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  • I trained at Mark Fisher Fitness last year for about 4 months, and it was the first time I felt the importance of gym culture. Not the kind where girls go to the gym in skimpy clothes, and guys compete to look the strongest, but a healthy environment where people are telling you how strong and beautiful you are and teaching you the right way to do things. I’m really glad I did sign up with MFF, because I wouldn’t be interested in lifting now if not for them!

    Great article!

  • Rachel

    I just went and tried that right now and totally failed. I’m blown away by these girls! I have some serious work to do! What’s the progression for this (other than just getting beastly strong)?

    • Just get beastly strong.

      • TonyGentilcore

        Pretty much what Kyle said. None of the women above could do this right away. All have accumulated a solid base of strength. And NONE of them ever placed an emphasis on their chin-up.

        • Taking it back to the article, culture is really the key thing. A mainstream gym, there’s only so strong you can get squatting next to someone doing tricep kickbacks on a swiss ball. At a gym like Tony’s, there is no-one telling women they can’t get beastly strong.

      • Max

        Are you beastly strong, Kyle?

  • David Bromberg

    This is awesome to see! Thanks for sharing it Tony.

  • To be fair, I belong to a gym that is part of a chain and has all the facilities. I like having those things. There are cheaper gyms nearby but I wouldn’t leave because the place is full of awesome people and I love the culture. The staff are helpful and supportive. It may help that a couple of the staff are competitive powerlifters (and one of them holds a world record for his weight category so really rather good at it), there is a lot of lifting going on and more and more women are strength training – noone bats an eyelid when I’m in the free weights area. But there are people who wouldn’t ever dream of it and want to do other things. And that’s OK. I do a mix of lifting, boxing and kettlebells or HIIT class. I do them because I love them all but I wouldn’t have tried any of them at my previous gym because I wouldn’t have had the confidence to.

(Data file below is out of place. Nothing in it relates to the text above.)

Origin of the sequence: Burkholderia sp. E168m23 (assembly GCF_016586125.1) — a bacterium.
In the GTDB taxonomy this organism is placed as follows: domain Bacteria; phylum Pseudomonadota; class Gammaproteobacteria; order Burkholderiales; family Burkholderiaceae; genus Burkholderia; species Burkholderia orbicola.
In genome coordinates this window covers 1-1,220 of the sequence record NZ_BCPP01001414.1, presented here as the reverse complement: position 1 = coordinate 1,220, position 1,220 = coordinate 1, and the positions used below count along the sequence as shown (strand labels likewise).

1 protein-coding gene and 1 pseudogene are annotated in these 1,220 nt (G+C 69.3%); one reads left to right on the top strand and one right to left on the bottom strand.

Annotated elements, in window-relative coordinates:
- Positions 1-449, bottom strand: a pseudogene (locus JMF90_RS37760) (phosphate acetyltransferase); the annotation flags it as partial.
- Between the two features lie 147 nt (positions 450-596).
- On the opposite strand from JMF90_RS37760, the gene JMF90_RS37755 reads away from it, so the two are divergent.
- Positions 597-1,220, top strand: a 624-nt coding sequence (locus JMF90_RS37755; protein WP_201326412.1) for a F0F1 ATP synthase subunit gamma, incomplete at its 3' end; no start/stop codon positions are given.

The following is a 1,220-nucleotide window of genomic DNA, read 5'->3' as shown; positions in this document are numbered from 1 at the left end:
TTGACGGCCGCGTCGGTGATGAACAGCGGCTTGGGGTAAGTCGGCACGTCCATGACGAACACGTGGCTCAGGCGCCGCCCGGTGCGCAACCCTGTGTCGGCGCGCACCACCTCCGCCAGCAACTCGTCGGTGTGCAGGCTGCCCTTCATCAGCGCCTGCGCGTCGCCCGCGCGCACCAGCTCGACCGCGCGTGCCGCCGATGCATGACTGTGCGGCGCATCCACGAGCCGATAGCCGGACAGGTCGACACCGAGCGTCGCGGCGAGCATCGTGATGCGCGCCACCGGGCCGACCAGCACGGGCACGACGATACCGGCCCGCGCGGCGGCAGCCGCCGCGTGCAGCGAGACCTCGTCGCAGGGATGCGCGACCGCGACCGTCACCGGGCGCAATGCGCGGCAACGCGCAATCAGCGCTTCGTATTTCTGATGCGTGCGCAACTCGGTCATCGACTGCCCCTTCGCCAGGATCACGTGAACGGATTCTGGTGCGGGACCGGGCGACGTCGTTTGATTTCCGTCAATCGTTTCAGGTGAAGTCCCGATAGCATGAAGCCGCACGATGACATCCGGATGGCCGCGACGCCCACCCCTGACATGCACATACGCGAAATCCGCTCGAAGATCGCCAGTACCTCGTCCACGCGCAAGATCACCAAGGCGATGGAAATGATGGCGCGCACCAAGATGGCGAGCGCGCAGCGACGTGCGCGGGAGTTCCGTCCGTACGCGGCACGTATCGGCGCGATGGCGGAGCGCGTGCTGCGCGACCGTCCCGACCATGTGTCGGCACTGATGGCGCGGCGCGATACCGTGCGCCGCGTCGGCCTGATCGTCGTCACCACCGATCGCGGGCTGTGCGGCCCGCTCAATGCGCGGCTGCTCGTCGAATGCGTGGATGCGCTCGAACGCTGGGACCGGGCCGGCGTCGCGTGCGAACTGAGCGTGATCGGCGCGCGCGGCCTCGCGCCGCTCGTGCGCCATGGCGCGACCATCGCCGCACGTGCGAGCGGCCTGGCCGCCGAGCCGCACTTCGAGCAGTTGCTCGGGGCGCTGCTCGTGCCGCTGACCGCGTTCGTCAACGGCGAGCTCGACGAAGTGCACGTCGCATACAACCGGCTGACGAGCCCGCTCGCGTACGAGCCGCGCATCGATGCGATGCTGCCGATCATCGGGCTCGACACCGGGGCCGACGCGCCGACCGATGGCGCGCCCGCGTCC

• TonyGentilcore

      It’s all good Kate. My “rant” wasn’t meant to ram against ALL big chain gyms. I think it’s awesome you found a place that provides the culture you need to succeed and stay motivated.

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  • Guzzy

    This describes my gym in Vancouver exactly! I’m encouraging my two amazing trainers Josh H and Russel F who follow you to come to your workshop in Edmonton but you still must come to Vancouver!!!!!

    • TonyGentilcore

      They should totally come to Edmonton! It’s not a bad flight at all. I flew from Edmonton to Vancouver a few years ago and it was easy peasy.

      And yes, I DO need to make a cameo in Vancouver again. I LOVE that city.

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  • Dunja Marcum

    Shout out to PDXFit in southeast Portland, OR. Small community, mostly amazing women, and talented and supporting trainers, Marco Sanchez and Nate McConnell. I would not have started strength training again were it not for the culture there, and it has improved my level of fitness 100%.

  • Anne in WT

    Love this! I’ve never tried this before and knocked out four with my right arm and two with my left. Eeep. What else can I do that I have no knowledge of?!! Thanks for the inspiration!

    • TonyGentilcore

      You’re welcome Anne – glad you found some inspiration by it.

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  • Jessica S

    I attended an Eric Cressey seminar at ETS in Whitby, Ontario a few weeks back and his work led me to finding your webpage. I am currently working on building up to unassisted chinups using some one of your online programs. One day soon I will be able to do this and I will tag you in the video!
    Thanks for the inspiration Tony!

    • TonyGentilcore

      Awesome! I look forward to it Jessica. And thank you for reading.